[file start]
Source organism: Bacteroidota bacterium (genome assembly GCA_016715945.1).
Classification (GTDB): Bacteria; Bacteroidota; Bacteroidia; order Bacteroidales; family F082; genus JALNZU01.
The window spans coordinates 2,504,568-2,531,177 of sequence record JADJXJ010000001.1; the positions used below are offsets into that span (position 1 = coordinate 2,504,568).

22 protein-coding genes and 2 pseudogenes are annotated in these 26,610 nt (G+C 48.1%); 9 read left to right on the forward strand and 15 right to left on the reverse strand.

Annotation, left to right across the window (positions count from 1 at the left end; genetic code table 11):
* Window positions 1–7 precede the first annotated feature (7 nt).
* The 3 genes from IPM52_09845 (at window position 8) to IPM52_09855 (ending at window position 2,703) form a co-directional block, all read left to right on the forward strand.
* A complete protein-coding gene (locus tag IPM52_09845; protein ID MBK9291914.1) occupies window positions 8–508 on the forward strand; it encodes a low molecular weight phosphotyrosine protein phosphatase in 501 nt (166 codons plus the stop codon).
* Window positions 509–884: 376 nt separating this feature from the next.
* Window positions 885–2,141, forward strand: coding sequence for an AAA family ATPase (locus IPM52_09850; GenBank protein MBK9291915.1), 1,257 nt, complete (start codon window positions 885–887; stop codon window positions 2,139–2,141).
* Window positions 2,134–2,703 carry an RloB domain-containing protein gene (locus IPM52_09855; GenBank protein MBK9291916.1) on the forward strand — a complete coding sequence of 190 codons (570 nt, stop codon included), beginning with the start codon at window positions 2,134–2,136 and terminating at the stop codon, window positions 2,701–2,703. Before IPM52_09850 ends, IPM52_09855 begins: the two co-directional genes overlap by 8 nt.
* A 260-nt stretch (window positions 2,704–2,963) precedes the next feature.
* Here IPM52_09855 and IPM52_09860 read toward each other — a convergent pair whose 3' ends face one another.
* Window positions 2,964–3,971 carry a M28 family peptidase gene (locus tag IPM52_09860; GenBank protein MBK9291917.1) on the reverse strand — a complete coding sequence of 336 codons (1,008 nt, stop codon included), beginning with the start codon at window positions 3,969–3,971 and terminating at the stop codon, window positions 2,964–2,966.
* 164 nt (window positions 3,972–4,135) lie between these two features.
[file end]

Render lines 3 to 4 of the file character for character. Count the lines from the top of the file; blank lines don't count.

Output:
The window spans coordinates 2,504,568-2,531,177 of sequence record JADJXJ010000001.1; the positions used below are offsets into that span (position 1 = coordinate 2,504,568).

22 protein-coding genes and 2 pseudogenes are annotated in these 26,610 nt (G+C 48.1%); 9 read left to right on the forward strand and 15 right to left on the reverse strand.